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Running Jobs in the Background

To run a program in the background, enter the command for that job, followed by the & sign. This returns the Unix prompt to you and executes the job while still allowing you to interact with your terminal. Jobs may be switched from foreground to background and vice versa. When you run a job in the background, the shell will respond with a number. This number is the "process identification number", or PID. It is useful if you want to halt, or `kill' the program.

Background jobs impose just as large a burden on the system as do foreground jobs. It's just that putting a job in background causes everyone to be slowed down a little instead of causing you to have to wait for the job to complete. Therefore, make judicious use of this facility. In particular, users are asked to run only one background job at a time. If you must run several jobs in the background, run them sequentially, not simultaneously. For example, if your programs are `a.out', `b.out' and `c.out', run them in background via the shell command:

        (a.out ; b.out ; c.out) &

To monitor the progress of a background program (and to find out the pid in case you've forgotten it) type `ps'. The response will indicate: the name of the program (under column header COMMAND); its pid (under PID); and the amount of CPU time it has consumed so far (under TIME). If you enter `ps l' you will also be shown the nice value (under NI). Nice is explained in the help text called `bigjobs,' as well as in the `nice' help text. The command `ps x' will list all of your jobs even if they were started in a separate csh or a separate login session.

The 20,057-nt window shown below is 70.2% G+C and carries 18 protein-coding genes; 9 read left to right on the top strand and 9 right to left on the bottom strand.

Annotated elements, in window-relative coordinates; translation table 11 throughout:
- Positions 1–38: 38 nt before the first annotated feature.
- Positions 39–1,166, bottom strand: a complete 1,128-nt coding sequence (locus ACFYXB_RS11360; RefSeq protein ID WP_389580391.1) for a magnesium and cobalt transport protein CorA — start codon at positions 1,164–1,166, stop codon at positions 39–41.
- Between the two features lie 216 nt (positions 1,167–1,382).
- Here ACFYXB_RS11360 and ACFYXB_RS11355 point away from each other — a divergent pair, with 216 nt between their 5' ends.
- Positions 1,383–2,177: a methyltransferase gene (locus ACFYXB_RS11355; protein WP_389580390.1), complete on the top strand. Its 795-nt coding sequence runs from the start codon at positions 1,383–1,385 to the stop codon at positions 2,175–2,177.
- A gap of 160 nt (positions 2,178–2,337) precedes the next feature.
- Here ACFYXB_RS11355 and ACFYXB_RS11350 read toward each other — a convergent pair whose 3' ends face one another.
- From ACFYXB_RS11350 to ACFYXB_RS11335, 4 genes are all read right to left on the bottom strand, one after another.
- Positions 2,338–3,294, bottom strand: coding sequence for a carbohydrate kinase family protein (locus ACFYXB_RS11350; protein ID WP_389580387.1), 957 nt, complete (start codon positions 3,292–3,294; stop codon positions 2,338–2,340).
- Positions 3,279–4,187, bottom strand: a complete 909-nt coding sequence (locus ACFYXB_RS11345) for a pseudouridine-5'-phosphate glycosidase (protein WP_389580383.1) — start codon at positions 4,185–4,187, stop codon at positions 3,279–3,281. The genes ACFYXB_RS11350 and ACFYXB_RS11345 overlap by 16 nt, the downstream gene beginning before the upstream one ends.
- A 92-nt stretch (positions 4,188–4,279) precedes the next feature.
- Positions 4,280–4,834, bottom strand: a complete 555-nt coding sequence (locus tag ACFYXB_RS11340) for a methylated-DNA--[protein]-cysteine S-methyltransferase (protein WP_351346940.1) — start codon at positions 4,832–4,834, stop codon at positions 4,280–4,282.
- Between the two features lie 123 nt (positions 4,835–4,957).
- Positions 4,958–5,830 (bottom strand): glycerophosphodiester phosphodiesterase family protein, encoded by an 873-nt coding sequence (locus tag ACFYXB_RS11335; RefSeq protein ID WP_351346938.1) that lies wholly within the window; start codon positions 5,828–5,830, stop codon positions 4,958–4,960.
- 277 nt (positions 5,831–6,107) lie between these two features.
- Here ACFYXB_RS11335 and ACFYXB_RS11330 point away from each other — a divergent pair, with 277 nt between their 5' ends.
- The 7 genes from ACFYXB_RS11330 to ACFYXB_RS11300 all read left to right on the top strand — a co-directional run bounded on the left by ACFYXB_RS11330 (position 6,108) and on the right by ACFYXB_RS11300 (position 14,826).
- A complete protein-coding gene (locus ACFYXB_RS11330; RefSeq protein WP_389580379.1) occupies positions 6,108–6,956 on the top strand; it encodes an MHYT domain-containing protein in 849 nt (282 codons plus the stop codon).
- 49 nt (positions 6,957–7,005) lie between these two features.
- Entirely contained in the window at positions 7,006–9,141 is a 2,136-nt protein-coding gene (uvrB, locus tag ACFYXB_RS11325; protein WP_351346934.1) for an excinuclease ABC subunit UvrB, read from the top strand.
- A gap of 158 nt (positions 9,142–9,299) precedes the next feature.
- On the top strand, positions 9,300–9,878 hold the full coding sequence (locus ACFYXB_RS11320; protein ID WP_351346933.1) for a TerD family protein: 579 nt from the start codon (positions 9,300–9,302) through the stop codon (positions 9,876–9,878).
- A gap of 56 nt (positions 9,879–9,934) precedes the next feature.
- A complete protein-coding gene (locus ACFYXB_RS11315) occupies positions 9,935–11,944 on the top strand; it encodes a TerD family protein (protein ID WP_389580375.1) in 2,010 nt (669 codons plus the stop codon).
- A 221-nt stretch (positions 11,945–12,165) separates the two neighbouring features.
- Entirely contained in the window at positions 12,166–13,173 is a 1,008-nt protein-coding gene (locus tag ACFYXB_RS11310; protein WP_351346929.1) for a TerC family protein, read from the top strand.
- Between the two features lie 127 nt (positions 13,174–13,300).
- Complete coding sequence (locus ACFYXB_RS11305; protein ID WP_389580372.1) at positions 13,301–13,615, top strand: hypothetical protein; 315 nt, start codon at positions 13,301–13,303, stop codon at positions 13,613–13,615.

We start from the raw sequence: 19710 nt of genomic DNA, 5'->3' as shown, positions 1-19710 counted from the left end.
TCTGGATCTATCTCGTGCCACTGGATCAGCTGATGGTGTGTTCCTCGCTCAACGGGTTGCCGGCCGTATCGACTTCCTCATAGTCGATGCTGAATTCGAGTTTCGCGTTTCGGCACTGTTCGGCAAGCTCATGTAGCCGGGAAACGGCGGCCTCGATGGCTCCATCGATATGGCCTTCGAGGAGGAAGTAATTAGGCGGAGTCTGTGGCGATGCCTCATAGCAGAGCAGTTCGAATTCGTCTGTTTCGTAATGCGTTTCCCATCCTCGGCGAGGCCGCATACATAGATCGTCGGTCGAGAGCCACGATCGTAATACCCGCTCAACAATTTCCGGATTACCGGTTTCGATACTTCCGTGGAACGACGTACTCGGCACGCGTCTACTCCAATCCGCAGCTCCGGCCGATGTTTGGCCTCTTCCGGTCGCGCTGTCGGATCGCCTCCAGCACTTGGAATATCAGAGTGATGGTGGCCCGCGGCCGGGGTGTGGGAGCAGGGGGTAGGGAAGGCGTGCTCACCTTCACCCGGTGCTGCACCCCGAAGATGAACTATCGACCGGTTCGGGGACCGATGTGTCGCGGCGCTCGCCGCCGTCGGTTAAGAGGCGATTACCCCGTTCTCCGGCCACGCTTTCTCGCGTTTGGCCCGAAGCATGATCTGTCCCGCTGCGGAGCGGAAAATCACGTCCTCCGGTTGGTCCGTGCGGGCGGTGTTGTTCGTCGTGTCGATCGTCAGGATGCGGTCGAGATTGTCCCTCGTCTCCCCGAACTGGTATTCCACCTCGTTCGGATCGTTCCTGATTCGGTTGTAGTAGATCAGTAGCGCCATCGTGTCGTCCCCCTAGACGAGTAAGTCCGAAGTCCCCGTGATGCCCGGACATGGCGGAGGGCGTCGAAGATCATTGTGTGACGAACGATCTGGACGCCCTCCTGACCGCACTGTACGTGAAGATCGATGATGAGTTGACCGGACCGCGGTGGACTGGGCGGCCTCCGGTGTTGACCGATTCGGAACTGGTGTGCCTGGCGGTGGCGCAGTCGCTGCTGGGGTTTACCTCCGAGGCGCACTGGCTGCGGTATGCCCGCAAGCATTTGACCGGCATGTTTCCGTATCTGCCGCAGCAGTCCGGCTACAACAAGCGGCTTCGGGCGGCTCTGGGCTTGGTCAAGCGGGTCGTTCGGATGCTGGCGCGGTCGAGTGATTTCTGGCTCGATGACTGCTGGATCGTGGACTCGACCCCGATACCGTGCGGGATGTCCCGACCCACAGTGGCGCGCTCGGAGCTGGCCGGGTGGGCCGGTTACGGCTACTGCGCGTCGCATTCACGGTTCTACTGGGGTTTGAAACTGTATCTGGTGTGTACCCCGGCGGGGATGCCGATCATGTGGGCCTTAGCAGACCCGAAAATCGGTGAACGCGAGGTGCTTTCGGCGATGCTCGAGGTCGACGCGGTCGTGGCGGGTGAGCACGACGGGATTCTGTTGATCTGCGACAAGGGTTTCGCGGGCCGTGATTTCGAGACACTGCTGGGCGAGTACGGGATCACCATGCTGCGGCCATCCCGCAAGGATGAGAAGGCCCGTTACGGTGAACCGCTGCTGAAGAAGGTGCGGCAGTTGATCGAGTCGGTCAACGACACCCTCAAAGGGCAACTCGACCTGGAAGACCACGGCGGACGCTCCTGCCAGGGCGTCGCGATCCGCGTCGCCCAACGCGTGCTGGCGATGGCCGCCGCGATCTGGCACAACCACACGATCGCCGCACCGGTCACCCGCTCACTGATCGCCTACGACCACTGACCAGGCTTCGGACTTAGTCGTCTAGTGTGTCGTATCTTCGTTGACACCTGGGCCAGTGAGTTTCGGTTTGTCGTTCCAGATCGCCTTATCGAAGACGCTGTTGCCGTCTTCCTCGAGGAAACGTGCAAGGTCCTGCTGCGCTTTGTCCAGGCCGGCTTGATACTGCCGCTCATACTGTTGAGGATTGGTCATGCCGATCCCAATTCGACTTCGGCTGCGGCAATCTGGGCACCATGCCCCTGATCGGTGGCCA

If you change your mind and decide to wait for a background program to finish running, type `wait'. If you change your mind again, enter control-c. This will interrupt the `wait' but not the program itself - so that you can once again run other commands while the background program continues. When you interrupt the wait, it will report the name and pid(s) of the background process(es). This way is faster than `ps' and does not use so much of the machine's resources. The `jobs' command of the csh job control facilities is even faster.

The job control facilities described in `help job_control' will enable you to quickly kill a background job. If you would rather use the regular kill command, follow instructions below.

Entering control-c to halt a program that is running in the background will not work. Instead, enter the following commands:

     kill pid

(where pid is the pid number of the process) or, if that doesn't work

     kill -9 pid